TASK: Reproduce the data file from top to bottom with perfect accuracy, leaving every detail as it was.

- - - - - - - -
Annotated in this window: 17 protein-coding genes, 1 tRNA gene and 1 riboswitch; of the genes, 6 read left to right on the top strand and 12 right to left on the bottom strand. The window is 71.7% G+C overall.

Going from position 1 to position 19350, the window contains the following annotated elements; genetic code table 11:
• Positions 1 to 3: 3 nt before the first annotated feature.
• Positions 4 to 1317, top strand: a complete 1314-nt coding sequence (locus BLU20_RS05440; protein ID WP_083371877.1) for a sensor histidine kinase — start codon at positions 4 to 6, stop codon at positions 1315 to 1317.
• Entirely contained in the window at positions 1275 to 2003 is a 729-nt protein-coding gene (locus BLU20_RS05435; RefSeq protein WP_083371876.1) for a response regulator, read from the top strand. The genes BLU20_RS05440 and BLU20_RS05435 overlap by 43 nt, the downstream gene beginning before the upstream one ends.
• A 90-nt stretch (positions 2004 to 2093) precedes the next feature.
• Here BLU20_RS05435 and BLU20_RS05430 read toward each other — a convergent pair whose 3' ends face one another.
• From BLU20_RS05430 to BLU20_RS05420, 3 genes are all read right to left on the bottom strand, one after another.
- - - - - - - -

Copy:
Annotated in this window: 17 protein-coding genes, 1 tRNA gene and 1 riboswitch; of the genes, 6 read left to right on the top strand and 12 right to left on the bottom strand. The window is 71.7% G+C overall.

Going from position 1 to position 19350, the window contains the following annotated elements; genetic code table 11:
• Positions 1 to 3: 3 nt before the first annotated feature.
• Positions 4 to 1317, top strand: a complete 1314-nt coding sequence (locus BLU20_RS05440; protein ID WP_083371877.1) for a sensor histidine kinase — start codon at positions 4 to 6, stop codon at positions 1315 to 1317.
• Entirely contained in the window at positions 1275 to 2003 is a 729-nt protein-coding gene (locus BLU20_RS05435; RefSeq protein WP_083371876.1) for a response regulator, read from the top strand. The genes BLU20_RS05440 and BLU20_RS05435 overlap by 43 nt, the downstream gene beginning before the upstream one ends.
• A 90-nt stretch (positions 2004 to 2093) precedes the next feature.
• Here BLU20_RS05435 and BLU20_RS05430 read toward each other — a convergent pair whose 3' ends face one another.
• From BLU20_RS05430 to BLU20_RS05420, 3 genes are all read right to left on the bottom strand, one after another.